Descartes began his search for certainty about his own being and about God with the proposition "I think, therefore I am." [Rene Descartes, Discourse on the Method of Rightly Conducting the Reason and Seeking for Truth in the Sciences, Part IV, 1637, and Meditations on the First Philosophy, Meditation 2, 1641.] Most philosophers conclude that he failed.
Descartes should have begun with "there is thinking or talking about truth, therefore there is a logical language." That is the one absolute certainty. It is impossible to think or say anything about truth, let alone assert a true or false proposition, without a language that allows our logic to work. Here we can distinguish language that permits the making of true and false propositions from the language we use to express emotions such as fear, warning, sexual attraction, and just plain joie de vivre like a dolphin or a nightingale.
Where logical language is being expressed you can deduce that there is at least one language user. That does not prove the language user is human. After the destruction of all humans a lone computer could still be processing information. Beyond the basic certainty that there is at least one language user, deductive logic can only proceed by setting out alternative possibilities.
Either you are the only language user, or there are others. If you are the only language user, there is no point in trying to argue with others. If there are other language users, and we can understand each other, then there are various possibilities as to how we can relate to one another. If humans are not free to evaluate arguments then discussion of any question is meaningless. If humans are free to evaluate, their choice will either be arbitrary or based on reasons. If their reasons are organized systematically, we should be able to picture them in a logical model.
This is a book about the explanatory models used by followers of various religions and ideologies to explain their faith. And there is no way to prove logically that one system of explanation is certainly correct and the others wrong.
There can only be certainties within a logical system or model. This is easy to see in a very simple a two dimensional geometry of straight lines and circles. For that we need the language to define straight lines as the shortest distance between two points in a horizontal plane. We also need to agree that circles are lines which are equidistant from an imaginary point. In such a geometry we can be absolutely certain that it is impossible for a straight line to form a circle.
In Euclid's geometry all sorts of certainties can be deduced within the model because the certainties are built into the model by definition. It is also possible to discover some unexpected certainties as for example in Pythagoras' Theorem. Philosophers call such a system of certainties analytic truth. Logic is merely the sum of certainties within our model, and the number of models we could invent is infinite.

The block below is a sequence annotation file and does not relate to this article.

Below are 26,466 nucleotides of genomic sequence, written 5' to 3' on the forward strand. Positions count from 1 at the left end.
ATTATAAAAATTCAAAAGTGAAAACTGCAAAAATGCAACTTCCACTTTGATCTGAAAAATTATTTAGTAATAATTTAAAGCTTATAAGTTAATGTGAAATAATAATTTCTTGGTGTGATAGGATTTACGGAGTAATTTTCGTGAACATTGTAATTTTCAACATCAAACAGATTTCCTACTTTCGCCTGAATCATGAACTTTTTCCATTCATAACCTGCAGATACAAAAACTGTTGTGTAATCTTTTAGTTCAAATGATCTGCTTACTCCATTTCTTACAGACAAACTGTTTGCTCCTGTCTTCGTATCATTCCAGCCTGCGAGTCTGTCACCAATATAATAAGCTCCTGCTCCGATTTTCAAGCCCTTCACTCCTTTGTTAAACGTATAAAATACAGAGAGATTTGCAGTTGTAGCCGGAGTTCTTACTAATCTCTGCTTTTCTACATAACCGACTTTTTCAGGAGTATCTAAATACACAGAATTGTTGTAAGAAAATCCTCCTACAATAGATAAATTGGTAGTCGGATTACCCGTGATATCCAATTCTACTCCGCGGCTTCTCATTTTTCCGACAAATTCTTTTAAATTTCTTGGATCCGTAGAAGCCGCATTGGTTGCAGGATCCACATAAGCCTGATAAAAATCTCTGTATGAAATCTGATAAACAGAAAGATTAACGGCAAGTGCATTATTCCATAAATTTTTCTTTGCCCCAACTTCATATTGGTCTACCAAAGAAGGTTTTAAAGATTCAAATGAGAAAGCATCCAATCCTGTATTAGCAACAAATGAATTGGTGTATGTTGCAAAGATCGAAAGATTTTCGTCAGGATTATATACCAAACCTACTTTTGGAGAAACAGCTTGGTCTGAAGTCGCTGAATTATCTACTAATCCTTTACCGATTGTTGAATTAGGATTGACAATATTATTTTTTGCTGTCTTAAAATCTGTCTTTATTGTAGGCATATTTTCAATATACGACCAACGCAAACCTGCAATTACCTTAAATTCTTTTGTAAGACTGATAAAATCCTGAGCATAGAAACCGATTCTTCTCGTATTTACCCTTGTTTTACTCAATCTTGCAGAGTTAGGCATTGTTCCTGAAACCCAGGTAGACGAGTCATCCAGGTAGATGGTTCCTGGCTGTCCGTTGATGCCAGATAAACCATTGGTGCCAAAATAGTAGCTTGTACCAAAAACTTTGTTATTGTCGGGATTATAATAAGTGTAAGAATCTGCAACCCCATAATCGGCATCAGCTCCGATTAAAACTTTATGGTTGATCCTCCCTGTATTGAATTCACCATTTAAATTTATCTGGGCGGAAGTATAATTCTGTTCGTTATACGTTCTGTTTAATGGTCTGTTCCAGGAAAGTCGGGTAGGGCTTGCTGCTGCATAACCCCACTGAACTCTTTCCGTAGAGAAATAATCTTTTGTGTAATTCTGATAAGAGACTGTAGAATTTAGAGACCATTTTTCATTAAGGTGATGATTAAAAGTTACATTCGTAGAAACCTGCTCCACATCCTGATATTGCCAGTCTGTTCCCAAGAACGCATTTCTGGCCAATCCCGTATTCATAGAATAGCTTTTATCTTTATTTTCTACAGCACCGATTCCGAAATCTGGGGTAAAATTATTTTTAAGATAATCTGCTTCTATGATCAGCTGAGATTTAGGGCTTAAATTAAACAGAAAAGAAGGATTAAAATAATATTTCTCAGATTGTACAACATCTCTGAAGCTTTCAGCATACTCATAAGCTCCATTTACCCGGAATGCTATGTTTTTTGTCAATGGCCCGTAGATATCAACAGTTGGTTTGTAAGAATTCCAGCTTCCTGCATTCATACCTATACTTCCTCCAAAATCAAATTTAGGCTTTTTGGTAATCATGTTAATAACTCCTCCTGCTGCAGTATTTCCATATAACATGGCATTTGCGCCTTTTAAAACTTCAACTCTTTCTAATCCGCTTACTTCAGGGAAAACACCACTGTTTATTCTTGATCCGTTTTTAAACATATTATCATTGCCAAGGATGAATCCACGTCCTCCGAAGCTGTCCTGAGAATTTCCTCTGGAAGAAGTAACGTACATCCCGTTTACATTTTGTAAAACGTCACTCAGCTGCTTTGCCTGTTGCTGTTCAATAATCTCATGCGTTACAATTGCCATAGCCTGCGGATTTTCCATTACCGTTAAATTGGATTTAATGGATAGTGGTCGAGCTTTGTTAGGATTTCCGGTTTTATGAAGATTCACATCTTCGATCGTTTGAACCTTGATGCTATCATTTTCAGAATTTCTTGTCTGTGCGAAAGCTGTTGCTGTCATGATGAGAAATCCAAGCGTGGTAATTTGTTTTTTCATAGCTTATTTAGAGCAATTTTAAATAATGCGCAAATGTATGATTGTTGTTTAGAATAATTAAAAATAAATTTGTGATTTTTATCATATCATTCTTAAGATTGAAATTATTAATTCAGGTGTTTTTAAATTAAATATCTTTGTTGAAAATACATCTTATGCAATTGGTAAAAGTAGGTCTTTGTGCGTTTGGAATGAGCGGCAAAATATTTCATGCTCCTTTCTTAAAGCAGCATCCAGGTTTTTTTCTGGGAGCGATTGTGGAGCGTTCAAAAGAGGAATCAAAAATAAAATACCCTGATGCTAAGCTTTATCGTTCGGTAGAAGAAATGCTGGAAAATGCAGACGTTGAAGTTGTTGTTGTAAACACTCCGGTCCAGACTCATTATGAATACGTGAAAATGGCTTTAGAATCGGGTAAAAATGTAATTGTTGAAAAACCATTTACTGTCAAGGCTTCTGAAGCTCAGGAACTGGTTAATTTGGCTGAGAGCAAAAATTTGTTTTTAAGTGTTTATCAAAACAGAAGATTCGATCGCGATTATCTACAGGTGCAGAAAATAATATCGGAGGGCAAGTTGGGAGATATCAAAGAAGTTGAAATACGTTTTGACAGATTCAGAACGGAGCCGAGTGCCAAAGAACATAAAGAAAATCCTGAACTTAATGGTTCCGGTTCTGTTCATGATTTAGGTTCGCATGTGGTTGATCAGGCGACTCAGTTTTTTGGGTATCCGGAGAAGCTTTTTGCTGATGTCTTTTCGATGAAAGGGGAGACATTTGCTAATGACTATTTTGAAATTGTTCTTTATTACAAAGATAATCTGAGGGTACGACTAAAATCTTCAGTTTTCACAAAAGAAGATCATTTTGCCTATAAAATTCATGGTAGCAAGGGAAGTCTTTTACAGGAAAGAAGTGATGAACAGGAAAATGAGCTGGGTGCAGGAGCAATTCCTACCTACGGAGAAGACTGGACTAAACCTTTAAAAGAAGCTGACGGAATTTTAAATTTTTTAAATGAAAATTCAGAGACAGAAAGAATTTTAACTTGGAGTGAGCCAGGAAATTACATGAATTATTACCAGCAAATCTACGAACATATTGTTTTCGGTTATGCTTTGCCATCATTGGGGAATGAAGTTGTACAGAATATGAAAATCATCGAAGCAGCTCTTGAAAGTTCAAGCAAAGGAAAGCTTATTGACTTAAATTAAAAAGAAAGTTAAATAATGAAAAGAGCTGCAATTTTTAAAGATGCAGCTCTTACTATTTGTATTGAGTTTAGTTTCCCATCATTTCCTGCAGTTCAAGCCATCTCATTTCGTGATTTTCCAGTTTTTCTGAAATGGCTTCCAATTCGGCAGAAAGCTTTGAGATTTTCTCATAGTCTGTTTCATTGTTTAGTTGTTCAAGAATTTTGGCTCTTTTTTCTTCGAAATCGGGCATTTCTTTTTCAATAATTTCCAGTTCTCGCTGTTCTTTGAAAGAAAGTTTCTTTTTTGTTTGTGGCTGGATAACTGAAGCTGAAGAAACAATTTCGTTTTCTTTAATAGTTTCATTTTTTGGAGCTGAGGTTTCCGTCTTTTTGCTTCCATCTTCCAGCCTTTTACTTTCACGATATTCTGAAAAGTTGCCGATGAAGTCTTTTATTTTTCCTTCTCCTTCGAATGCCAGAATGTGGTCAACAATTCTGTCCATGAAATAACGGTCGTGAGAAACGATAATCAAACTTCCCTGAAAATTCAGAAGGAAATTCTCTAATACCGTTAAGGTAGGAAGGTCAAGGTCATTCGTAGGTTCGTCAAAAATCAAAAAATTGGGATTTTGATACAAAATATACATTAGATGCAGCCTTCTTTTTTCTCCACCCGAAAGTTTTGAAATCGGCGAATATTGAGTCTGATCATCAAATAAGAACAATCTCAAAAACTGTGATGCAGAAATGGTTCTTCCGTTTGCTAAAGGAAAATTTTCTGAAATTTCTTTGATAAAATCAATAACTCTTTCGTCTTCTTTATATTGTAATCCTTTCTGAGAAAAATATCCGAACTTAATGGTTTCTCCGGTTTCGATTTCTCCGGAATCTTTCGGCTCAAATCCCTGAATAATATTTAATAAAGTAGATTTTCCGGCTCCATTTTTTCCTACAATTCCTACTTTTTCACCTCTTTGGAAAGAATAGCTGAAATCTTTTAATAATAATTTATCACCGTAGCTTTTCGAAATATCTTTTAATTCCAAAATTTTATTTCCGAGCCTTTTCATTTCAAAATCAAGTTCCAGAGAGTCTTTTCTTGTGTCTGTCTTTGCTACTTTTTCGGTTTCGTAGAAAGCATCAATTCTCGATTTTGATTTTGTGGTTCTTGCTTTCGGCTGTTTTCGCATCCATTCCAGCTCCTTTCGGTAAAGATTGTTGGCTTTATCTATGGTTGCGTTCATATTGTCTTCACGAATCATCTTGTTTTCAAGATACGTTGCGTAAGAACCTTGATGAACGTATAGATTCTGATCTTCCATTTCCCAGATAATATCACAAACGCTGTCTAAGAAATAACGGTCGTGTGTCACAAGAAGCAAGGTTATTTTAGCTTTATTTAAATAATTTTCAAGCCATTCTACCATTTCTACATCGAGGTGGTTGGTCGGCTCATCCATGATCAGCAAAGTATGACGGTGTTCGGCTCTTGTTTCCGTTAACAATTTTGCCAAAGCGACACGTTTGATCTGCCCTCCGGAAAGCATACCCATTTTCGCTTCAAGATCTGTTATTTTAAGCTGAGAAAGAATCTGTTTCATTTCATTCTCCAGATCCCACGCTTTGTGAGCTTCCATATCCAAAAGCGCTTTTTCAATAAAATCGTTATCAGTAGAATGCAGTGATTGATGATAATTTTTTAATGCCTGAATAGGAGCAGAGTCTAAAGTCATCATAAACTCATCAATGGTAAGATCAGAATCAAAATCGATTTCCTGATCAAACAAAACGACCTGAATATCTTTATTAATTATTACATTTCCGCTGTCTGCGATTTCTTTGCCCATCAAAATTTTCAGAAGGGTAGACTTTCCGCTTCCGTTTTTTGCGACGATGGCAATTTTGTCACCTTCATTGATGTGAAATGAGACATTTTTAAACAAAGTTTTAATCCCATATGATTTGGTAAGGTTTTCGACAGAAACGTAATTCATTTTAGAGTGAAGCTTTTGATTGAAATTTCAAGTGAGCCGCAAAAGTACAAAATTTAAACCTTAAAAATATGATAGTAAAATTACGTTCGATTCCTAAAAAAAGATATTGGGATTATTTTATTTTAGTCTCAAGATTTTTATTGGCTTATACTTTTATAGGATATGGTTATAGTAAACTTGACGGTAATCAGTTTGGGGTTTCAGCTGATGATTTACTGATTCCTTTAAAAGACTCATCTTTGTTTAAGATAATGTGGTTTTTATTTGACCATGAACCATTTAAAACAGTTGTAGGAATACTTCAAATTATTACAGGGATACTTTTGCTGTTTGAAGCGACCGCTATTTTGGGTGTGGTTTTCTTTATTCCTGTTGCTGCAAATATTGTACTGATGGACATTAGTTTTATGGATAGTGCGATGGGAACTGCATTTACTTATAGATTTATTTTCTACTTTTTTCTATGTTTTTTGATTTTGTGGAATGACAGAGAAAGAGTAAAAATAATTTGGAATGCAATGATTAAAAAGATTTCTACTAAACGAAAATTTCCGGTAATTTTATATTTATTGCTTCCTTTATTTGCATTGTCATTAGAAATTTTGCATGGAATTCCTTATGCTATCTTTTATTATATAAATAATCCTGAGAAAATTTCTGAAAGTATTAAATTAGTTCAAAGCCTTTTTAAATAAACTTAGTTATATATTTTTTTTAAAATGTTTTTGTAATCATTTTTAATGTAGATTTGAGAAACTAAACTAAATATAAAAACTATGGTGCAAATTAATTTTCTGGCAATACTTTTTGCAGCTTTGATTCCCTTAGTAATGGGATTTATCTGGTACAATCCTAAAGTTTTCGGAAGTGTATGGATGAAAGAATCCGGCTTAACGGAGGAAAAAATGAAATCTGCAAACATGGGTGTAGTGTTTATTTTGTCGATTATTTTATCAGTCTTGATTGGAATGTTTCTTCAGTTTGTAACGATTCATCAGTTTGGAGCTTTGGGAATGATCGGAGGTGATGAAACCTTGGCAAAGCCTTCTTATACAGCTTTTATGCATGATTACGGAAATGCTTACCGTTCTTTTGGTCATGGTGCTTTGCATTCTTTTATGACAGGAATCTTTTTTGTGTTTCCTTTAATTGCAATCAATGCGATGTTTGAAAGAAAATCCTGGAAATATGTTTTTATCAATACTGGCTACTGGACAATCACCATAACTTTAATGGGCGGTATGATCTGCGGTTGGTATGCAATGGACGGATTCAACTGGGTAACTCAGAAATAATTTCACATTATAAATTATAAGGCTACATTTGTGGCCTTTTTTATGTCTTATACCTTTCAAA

By adding the vertical to a two dimensional geometry we can make a three dimensional model. Then by including the dimension of time the model becomes four dimensional. In his Tractatus Logico-Philosophicus, 1921, first English translation 1922, Wittgenstein showed that a four dimensional science is a logical system with a theoretically limited number of true or false propositions. By increasing the scope of the model we multiply the number of possible certainties within it. For example in Newton's physics it is impossible for objects to move against gravity unless there is a force greater than gravity to move them. In Einstein's system the old system of certainties is abandoned and a new certainty is that space has to be curved. And E can never be anything else but MC squared.
By the time Wittgenstein wrote the Philosophical Investigations he had seen that there are thousands of certainties not only in scientific language, but also in many other kinds of language. In base 10 mathematics it is impossible for 2 and 2 to make five. Any child knows that if an object is above another, then the lower object cannot be above the first. If something is green, it cannot be red. Similarly in every kind of model there will be a number of built-in certainties. [See Ludwig Wittgenstein, On Certainty, Oxford: 1969; New York: Harper & Row, 1969]
Similarly there are certainties within each religious or ideological system. Within Islam there can be no possible doubt that we will face the last judgment. Within one form of Calvinism there can be no doubt that God chooses who will come to believe and be saved. In most forms of Condemnatory Theism it is certain that any of the heathen who have not heard about Christ deserve to go to hell. If we doubt that certainty, and say "but surely God knows the heart, and he can welcome anyone from any nation whose heart turns towards him" then we have already abandoned the condemnatory model and have moved into another which may not yet be clear to us.